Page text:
Are you wondering about the little numbers on your milk container? They identify what the container is made of and what it will be in its next life.
The #1 on containers (polyethylene terephthatate): water and pop bottles; recycled into pillow fill.
The #2 on containers (high density polyethylene): plastic milk bottles, detergent bottles; recycled into new detergent bottles.
The #3 on containers (polyvinyl chloride): take-out boxes, shampoo; recycled into drainage and irrigation pipes.
The #4 on containers (low-density polyethylene): Grocery bags, shrink wrap; recycled into new bags.
The #5 on containers (polypropylene): Yogurt containers, bottle caps; recycled into plastic lumber.
The #6 on containers (polystyrene): Packing peanuts; recycled into plastic lumber, cassette tape boxes.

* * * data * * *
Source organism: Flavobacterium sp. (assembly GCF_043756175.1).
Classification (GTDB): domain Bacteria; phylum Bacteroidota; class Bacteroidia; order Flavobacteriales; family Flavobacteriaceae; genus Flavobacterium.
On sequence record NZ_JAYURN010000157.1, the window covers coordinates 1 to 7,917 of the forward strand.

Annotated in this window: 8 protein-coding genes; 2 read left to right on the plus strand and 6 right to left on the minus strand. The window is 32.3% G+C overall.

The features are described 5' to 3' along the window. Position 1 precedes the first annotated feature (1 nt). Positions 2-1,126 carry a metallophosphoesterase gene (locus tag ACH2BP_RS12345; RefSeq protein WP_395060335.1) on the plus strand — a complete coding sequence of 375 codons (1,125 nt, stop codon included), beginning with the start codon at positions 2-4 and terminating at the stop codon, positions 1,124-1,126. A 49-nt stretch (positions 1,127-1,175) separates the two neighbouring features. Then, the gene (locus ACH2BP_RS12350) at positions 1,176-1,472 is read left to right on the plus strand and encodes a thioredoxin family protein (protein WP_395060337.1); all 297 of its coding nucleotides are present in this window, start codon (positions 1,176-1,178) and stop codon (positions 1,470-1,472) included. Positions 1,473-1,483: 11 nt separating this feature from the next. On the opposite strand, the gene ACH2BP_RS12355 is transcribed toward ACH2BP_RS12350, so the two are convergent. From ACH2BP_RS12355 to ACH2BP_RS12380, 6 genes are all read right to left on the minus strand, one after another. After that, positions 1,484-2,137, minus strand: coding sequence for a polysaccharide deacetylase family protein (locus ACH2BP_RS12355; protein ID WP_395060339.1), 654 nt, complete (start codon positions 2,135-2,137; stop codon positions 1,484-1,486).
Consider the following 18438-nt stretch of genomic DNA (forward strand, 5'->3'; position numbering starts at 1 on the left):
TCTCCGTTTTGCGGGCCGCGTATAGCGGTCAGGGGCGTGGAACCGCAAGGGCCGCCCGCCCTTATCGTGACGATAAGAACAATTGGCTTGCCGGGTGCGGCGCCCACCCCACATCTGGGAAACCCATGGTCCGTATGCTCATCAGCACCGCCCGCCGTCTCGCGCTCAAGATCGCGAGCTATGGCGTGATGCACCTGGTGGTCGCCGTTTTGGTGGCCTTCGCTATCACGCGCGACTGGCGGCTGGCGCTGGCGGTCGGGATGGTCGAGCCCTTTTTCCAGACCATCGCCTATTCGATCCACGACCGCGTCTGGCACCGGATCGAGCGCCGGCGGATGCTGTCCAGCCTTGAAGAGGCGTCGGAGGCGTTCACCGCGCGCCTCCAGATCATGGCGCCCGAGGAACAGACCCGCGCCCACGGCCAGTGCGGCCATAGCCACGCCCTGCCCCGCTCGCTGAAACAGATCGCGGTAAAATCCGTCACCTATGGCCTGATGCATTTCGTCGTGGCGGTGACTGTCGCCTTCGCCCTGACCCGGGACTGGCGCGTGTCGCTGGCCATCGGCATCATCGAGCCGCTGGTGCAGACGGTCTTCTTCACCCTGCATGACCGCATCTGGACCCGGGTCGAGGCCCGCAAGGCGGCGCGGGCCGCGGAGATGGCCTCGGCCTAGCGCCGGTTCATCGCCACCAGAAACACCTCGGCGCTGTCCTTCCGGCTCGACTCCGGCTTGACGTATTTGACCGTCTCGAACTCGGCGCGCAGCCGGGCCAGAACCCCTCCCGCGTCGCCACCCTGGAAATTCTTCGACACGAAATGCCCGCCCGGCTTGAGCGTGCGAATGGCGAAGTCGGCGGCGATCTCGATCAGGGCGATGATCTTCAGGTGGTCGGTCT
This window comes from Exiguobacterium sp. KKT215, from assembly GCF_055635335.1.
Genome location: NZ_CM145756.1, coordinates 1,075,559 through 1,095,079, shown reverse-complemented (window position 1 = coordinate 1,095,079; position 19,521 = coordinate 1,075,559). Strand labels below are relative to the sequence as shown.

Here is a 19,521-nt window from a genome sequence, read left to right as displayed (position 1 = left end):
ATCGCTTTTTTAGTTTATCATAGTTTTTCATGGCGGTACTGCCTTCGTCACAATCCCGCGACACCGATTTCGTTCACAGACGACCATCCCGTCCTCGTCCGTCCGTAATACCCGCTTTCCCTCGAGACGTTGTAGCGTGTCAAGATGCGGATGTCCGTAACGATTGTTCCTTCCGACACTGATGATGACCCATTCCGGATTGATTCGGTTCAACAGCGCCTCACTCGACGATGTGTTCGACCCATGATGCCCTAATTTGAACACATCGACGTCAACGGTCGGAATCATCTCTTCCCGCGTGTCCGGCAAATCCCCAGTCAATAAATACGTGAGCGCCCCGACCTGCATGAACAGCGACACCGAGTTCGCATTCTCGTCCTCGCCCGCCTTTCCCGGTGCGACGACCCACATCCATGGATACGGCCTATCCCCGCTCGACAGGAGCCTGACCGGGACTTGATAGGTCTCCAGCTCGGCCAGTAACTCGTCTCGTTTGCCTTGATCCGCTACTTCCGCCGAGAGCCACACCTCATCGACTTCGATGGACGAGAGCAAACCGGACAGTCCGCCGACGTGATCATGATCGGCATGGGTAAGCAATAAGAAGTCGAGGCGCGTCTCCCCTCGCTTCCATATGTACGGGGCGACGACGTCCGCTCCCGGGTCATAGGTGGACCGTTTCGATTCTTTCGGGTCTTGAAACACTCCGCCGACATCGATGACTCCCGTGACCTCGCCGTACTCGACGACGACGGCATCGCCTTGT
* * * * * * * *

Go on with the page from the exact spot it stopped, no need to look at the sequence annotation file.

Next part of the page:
The #7 is for “other:” includes squeezable ketchup bottles and microwavable dishes; these items cannot be recycled.
Bonus Remix: Most cities allow recycling of plastics 1 and 2. In addition to recycling, consider calling or writing to companies who sell their products in plastic containers that are not labeled or are not made with the plastic numbered 1 or 2. Just call the toll-free number on the package and tell them that you really like their product but that you have dedicated yourself to purchasing products with containers which can be recycled. If more people let companies know that they want containers that can be recycled, we may see far reaching changes in packaging.